The syntax to bind a variable to any field of a record is demonstrated in the admin_panel/1 function (it's possible to bind variables to more than one field). An important thing to note about the adult_section/1 function is that you need to do SomeVar = #some_record{} in order to bind the whole record to a variable. Then we do the compiling as usual:

10> c(records).
11> rr(records).
12> records:admin_panel(#user{id=1, name="ferd", group=admin, age=96}).
"ferd is allowed!"
13> records:admin_panel(#user{id=2, name="you", group=users, age=66}). 
"you is not allowed"
14> records:adult_section(#user{id=21, name="Bill", group=users, age=72}).
15> records:adult_section(#user{id=22, name="Noah", group=users, age=13}).

What this lets us see is how it is not necessary to match on all parts of the tuple or even know how many there are when writing the function: we can only match on the age or the group if that's what's needed and forget about all the rest of the structure. If we were to use a normal tuple, the function definition might need to look a bit like function({record, _, _, ICareAboutThis, _, _}) -> .... Then, whenever someone decides to add an element to the tuple, someone else (probably angry about it all) would need to go around and update all functions where that tuple is used.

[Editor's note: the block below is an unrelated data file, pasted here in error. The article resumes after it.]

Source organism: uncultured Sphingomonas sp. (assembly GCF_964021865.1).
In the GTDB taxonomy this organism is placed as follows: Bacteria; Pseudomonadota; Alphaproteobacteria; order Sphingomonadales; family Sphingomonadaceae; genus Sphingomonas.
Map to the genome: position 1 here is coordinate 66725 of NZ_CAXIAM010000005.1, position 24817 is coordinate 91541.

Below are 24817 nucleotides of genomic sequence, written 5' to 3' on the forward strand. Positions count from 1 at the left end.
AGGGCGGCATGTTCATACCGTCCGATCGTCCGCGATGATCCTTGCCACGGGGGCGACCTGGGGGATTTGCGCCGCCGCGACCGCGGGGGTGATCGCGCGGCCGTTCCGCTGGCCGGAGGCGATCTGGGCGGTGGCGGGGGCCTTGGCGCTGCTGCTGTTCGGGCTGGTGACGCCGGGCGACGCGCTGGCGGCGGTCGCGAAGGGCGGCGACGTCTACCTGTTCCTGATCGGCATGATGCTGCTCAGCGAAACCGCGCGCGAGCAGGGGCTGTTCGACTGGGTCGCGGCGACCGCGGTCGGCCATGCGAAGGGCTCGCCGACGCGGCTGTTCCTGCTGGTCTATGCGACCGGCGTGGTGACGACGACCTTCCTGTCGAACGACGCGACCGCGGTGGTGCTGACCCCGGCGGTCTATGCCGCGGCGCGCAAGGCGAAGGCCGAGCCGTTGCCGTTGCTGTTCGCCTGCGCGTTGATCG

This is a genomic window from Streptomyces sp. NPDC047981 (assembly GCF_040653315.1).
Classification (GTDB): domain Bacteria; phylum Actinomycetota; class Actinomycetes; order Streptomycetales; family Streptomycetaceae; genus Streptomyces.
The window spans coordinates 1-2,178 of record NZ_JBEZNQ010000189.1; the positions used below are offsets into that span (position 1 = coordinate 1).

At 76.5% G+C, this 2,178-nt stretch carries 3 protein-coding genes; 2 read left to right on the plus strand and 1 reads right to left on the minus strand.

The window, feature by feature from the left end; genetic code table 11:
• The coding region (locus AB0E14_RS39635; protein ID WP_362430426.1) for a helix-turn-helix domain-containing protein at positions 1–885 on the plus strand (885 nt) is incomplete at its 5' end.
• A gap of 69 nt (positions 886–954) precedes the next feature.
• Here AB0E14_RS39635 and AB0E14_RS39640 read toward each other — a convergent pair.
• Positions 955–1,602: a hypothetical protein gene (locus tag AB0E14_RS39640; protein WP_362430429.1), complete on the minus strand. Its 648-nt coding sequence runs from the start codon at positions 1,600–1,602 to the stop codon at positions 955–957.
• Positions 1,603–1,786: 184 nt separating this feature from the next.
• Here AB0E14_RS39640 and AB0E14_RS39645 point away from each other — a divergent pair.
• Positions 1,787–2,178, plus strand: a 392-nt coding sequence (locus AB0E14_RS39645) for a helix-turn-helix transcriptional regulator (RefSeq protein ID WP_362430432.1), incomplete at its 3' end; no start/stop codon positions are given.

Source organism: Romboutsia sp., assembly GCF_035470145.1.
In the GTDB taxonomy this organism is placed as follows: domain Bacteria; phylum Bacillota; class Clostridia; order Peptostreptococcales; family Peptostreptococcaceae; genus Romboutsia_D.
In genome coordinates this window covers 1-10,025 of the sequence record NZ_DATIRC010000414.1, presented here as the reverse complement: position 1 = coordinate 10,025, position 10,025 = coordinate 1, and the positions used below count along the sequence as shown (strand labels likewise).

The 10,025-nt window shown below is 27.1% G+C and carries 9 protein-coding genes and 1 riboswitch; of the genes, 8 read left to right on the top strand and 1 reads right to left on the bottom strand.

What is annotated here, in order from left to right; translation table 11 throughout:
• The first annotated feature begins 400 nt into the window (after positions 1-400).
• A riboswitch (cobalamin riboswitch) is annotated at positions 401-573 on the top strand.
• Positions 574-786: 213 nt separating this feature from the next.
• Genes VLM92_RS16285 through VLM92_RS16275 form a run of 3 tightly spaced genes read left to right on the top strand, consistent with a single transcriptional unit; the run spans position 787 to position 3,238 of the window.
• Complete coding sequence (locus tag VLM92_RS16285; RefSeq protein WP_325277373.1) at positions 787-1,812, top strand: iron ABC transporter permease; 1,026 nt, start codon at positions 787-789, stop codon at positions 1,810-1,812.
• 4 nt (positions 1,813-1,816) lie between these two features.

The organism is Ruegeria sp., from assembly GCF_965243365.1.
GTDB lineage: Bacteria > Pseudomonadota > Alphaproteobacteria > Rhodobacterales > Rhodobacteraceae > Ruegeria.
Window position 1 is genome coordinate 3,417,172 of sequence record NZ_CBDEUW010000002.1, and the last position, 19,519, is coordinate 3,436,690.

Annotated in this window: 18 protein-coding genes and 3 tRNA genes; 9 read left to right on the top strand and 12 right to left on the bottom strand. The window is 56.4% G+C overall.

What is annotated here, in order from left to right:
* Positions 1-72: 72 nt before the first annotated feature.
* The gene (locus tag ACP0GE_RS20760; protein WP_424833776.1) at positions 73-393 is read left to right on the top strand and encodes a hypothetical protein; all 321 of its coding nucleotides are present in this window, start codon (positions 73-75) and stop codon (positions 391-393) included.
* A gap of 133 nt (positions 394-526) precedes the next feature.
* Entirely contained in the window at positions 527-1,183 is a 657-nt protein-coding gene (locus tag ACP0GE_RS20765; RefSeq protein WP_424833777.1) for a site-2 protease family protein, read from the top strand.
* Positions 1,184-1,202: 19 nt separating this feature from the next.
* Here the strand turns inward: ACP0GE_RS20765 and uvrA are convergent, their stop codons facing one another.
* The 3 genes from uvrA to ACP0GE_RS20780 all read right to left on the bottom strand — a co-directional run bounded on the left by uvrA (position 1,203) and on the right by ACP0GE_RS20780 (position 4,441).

The following function illustrates how to update a record (they wouldn't be very useful otherwise):

repairman(Rob) ->
    Details = Rob#robot.details,
    NewRob = Rob#robot{details=["Repaired by repairman"|Details]},
    {repaired, NewRob}.

And then:

16> c(records).
17> records:repairman(#robot{name="Ulbert", hobbies=["trying to have feelings"]}).
{repaired,#robot{name = "Ulbert",type = industrial,
                 hobbies = ["trying to have feelings"],
                 details = ["Repaired by repairman"]}}

And you can see my robot has been repaired. The syntax to update records is a bit special here. It looks like we're updating the record in place (Rob#robot{Field=NewValue}) but it's all compiler trickery to call the underlying erlang:setelement/3 function.

One last thing about records. Because they're pretty useful and code duplication is annoying, Erlang programmers frequently share records across modules with the help of header files. Erlang header files are pretty similar to their C counter-part: they're nothing but a snippet of code that gets added to the module as if it were written there in the first place. Create a file named records.hrl with the following content:

%% this is a .hrl (header) file.
-record(included, {some_field,
                   some_default = "yeah!",

To include it in records.erl, just add the following line to the module:


And then the following function to try it:

included() -> #included{some_field="Some value"}.

Now, try it as usual:

18> c(records).
19> rr(records).
20> records:included().
#included{some_field = "Some value",some_default = "yeah!",
          unimaginative_name = undefined}